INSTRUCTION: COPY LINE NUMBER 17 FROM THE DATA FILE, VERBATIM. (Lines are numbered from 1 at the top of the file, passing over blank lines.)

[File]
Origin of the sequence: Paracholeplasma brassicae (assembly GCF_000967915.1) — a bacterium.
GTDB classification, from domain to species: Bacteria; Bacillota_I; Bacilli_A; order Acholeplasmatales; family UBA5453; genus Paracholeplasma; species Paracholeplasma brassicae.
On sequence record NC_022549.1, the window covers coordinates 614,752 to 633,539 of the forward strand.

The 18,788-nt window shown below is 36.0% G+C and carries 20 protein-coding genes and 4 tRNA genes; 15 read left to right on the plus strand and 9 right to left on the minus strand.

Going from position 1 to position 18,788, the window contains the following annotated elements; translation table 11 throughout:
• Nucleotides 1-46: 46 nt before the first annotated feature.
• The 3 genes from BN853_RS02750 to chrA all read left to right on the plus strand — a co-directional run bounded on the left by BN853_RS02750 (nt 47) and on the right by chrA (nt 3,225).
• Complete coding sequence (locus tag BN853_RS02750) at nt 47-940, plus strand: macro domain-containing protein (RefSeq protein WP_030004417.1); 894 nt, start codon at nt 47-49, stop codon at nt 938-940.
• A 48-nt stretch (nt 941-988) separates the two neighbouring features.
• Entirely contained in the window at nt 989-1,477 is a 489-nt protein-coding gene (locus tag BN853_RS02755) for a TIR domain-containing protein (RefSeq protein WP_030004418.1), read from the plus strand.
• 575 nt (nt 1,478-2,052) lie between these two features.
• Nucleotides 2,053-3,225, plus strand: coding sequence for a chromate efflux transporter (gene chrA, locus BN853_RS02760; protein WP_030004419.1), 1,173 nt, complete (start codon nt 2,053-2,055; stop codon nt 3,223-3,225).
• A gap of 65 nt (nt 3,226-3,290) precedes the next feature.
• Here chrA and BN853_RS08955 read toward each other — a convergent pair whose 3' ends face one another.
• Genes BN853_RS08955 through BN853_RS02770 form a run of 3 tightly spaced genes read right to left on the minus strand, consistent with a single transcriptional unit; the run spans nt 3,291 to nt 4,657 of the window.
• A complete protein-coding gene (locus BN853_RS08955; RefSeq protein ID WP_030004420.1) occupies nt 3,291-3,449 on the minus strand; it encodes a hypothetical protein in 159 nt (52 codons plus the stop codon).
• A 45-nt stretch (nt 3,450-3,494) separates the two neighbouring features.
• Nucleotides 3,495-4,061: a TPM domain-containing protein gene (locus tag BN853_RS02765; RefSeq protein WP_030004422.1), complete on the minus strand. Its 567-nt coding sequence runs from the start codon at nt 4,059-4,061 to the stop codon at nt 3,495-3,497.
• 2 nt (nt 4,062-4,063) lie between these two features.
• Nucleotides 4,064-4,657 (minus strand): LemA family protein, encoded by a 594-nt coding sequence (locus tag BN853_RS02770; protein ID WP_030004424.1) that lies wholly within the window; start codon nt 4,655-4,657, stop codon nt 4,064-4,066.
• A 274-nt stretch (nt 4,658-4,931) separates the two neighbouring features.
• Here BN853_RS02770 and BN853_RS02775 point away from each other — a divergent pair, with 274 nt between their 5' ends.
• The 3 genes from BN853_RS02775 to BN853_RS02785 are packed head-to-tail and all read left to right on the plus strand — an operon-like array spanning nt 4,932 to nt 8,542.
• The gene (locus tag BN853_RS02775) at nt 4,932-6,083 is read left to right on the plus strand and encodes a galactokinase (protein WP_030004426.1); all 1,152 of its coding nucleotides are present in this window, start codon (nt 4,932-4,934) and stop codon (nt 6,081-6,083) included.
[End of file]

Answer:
• A 45-nt stretch (nt 3,450-3,494) separates the two neighbouring features.